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Nothing’s Easy — By Tommy Purser

I knew it was just a matter of time.
This week, in a letter to the editor, my friend Grady Cornish broached the subject of our county being named after Jefferson Davis, the former President of the Confederate States of America.
But first, a little history.
Most people in Hazlehurst are familiar with the story of Senator John A. Cromartie of Hazlehurst who, in 1902, was elected State Senator representing Appling County. At that time, Jeff Davis County had not been established and Hazlehurst was part of Appling County.
In 1905, Sen. Cromartie (for whom Cromartie Street in Hazlehurst is named) introduced a bill to permit the creation of eight new counties, among them was Jeff Davis County.
Originally, many in Hazlehurst wanted to name the new county Cromartie County in honor of the Senator who also served six years as Mayor of Hazlehurst. But there was a policy in the state that no county could be named after a living person (Sen. Cromartie did not die until 1935).
So the decision was made to name the county to honor Jefferson Davis.
Keep in mind, it was 1905 and, starting shortly after 1865 when the 13th Amendment which abolished slavery was ratified, Jim Crow laws throughout former slave states had become the norm.
Today, of course, we know that Jim Crow laws, which stuck around for some 100 years, were profoundly wrong. But consider that for almost 250 years before 1865, the evil of slavery had been the law of the land. Two and a half centuries of life with slavery as the norm could hardly be forgotten a mere 40 years later — from 1865 to 1905.
World War II ended over 75 years ago, the Vietnam War almost 50 years ago. Yet both wars are very much fresh on the minds of people across the country and we still honor those who fought in those wars.
That’s not to equate the cause for preserving our country with the cause to preserve slavery, but rather to acknowledge the fervent sense of reverence people feel for those who took up arms — many of whom paid the ultimate price — on behalf of their friends, their families and their way of life. Right or wrong.
I feel no ill will toward John Cromartie nor the people of Hazlehurst who, in 1905, supported the naming of our county after Jefferson Davis.
The issue isn’t as easily addressed as one might think.
There are nine counties in Georgia named in honor of prominent Confederate figures. According to one report, there are 192 symbols of the Confederacy in the state. Atlanta and Savannah have the most while little Fitzgerald, with less than 9,000 people, is third with 10.
Fitzgerald was founded as a town for Civil War veterans — from the north and south — and its original streets were named for generals from both the Union and the Confederacy. Its four perimeter roads were named for two Confederate ships and two Union ships.
Hazlehurst has Jeff Davis Street, Lee Street, Davis Street, and more. And, of course, we have the monument to Jefferson Davis. Our four schools are named for Jeff Davis — the county, not the man, but the effect is the same.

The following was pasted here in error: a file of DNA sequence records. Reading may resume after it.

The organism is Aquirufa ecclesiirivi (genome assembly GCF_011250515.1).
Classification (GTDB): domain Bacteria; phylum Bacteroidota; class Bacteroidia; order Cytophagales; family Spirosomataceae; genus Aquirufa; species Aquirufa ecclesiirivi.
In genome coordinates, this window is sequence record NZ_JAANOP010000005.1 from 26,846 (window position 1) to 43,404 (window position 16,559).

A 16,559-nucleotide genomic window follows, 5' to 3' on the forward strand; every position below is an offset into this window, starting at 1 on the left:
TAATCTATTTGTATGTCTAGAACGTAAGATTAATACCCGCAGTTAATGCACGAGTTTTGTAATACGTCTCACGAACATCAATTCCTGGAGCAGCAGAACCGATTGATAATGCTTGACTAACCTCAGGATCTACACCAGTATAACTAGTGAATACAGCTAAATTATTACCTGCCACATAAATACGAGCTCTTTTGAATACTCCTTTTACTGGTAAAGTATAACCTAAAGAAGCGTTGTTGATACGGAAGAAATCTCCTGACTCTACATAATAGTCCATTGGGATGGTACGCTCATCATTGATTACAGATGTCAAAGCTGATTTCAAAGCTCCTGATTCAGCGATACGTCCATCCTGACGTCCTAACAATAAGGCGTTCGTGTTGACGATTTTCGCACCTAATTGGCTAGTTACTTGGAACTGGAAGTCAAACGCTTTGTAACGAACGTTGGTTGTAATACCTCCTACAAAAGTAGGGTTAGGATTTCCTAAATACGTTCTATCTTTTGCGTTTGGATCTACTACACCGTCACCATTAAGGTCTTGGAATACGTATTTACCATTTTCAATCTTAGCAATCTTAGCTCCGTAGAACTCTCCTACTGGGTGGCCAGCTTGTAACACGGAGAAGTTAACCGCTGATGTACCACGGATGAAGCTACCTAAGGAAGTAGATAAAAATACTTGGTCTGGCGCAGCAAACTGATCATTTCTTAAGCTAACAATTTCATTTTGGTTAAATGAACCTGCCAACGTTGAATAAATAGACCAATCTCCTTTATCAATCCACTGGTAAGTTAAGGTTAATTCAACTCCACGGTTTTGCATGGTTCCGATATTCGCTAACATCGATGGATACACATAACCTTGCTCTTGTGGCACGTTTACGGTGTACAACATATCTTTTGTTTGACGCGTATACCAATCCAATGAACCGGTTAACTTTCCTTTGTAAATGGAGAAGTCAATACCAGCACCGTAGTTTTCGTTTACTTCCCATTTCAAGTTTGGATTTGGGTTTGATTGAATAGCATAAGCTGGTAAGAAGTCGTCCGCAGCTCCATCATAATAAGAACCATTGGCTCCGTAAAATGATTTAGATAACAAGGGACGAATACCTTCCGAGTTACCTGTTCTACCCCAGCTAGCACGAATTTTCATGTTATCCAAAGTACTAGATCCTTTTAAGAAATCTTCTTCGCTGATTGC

I jokingly told my wife this week that it wouldn’t hurt my feelings if the decision was made to rename the county as was originally proposed — Cromartie County. The schools’ sports names could be changed from the Yellow Jackets to the Cromartie Crows, I added with a laugh.
But, of course, naming the county to honor John Cromartie, the man who introduced the legislation creating a county named in honor of Jefferson Davis, would be problematic as well.
Where would it all end?
Every time I’m doing chores around the house and run into snafus, I frustratingly say the same thing to the good wife in an exasperated tone of voice: “Nothing’s easy.”


  1. Jeffery on July 4, 2020 at 8:50 am

    Mr. Purser,

    Good day, sir. I appreciate your brief history on Jeff Davis county and how this county was named. I have done a little research myself and found some interesting things about Jefferson Davis the “man.” I’m having a hard time with the fact that a “man” who delivered a brilliant speech on secession could not understand that slavery was evil. Jefferson Davis was supposedly a Christian (which means Christ like) but he treated God’s children as if he was a demon. History has been recorded that he himself owned many slaves and became rich from selling and shipping slaves down the river using his steamboat. I’m not going to get into all the atrocities of slavery, an American Holocaust, you know, the raping of children by sexual deviants, the lynching and burning bodies, and the separation of families. I would love to believe you understand the evils of slavery being an intelligent man yourself. But one question, sir…Would you be comfortable with counties being named after Hitler or any of his S.S. leaders here or anywhere in the world?

  2. Editor on July 4, 2020 at 3:33 pm

    Of course I wouldn’t.

  3. Edward Moody on July 4, 2020 at 8:10 pm

    Our friend Jeffrey is very well spoken, much like a “Hahvad” professor. But the content is lacking in substance and validity. Mr. Purser made a wonderful and unique presentation of his views… Jeffrey is plagarizing Salon.

  4. Edward Moody on July 4, 2020 at 8:15 pm

    Helloooooo . Jeffrey ? Want some more ? I’ve got plenty. The late great MLK said that any man can achieve GREATNESS. Not fame, GREATNESS. Because Greatness is achieved by service. Not by Griping Get it?

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